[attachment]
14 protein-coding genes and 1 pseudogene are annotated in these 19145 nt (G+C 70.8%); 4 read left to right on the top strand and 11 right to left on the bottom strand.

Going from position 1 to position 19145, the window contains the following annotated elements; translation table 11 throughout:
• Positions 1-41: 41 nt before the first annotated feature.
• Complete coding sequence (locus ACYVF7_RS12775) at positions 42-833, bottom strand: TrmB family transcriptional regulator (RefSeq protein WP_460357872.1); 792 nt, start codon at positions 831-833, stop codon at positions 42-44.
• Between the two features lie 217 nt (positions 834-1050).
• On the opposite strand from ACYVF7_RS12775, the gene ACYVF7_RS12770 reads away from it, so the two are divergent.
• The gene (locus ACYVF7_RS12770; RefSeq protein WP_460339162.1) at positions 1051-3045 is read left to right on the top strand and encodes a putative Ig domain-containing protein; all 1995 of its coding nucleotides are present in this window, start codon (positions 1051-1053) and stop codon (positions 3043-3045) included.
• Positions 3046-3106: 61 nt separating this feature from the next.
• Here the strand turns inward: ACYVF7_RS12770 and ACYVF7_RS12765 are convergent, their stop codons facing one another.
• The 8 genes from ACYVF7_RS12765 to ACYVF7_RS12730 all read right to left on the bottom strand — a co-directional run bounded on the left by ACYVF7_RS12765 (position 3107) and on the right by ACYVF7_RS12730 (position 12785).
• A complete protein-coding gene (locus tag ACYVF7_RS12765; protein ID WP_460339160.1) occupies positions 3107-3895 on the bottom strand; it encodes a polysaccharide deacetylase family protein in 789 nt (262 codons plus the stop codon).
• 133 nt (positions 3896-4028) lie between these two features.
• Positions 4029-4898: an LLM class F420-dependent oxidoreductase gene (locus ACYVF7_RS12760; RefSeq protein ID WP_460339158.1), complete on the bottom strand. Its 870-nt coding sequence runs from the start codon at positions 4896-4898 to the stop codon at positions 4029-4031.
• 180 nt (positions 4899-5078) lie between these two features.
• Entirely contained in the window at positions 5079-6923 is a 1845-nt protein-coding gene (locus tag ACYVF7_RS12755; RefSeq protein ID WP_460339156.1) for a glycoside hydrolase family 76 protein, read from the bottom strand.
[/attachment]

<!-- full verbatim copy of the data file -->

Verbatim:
14 protein-coding genes and 1 pseudogene are annotated in these 19145 nt (G+C 70.8%); 4 read left to right on the top strand and 11 right to left on the bottom strand.

Going from position 1 to position 19145, the window contains the following annotated elements; translation table 11 throughout:
• Positions 1-41: 41 nt before the first annotated feature.
• Complete coding sequence (locus ACYVF7_RS12775) at positions 42-833, bottom strand: TrmB family transcriptional regulator (RefSeq protein WP_460357872.1); 792 nt, start codon at positions 831-833, stop codon at positions 42-44.
• Between the two features lie 217 nt (positions 834-1050).
• On the opposite strand from ACYVF7_RS12775, the gene ACYVF7_RS12770 reads away from it, so the two are divergent.
• The gene (locus ACYVF7_RS12770; RefSeq protein WP_460339162.1) at positions 1051-3045 is read left to right on the top strand and encodes a putative Ig domain-containing protein; all 1995 of its coding nucleotides are present in this window, start codon (positions 1051-1053) and stop codon (positions 3043-3045) included.
• Positions 3046-3106: 61 nt separating this feature from the next.
• Here the strand turns inward: ACYVF7_RS12770 and ACYVF7_RS12765 are convergent, their stop codons facing one another.
• The 8 genes from ACYVF7_RS12765 to ACYVF7_RS12730 all read right to left on the bottom strand — a co-directional run bounded on the left by ACYVF7_RS12765 (position 3107) and on the right by ACYVF7_RS12730 (position 12785).
• A complete protein-coding gene (locus tag ACYVF7_RS12765; protein ID WP_460339160.1) occupies positions 3107-3895 on the bottom strand; it encodes a polysaccharide deacetylase family protein in 789 nt (262 codons plus the stop codon).
• 133 nt (positions 3896-4028) lie between these two features.
• Positions 4029-4898: an LLM class F420-dependent oxidoreductase gene (locus ACYVF7_RS12760; RefSeq protein ID WP_460339158.1), complete on the bottom strand. Its 870-nt coding sequence runs from the start codon at positions 4896-4898 to the stop codon at positions 4029-4031.
• 180 nt (positions 4899-5078) lie between these two features.
• Entirely contained in the window at positions 5079-6923 is a 1845-nt protein-coding gene (locus tag ACYVF7_RS12755; RefSeq protein ID WP_460339156.1) for a glycoside hydrolase family 76 protein, read from the bottom strand.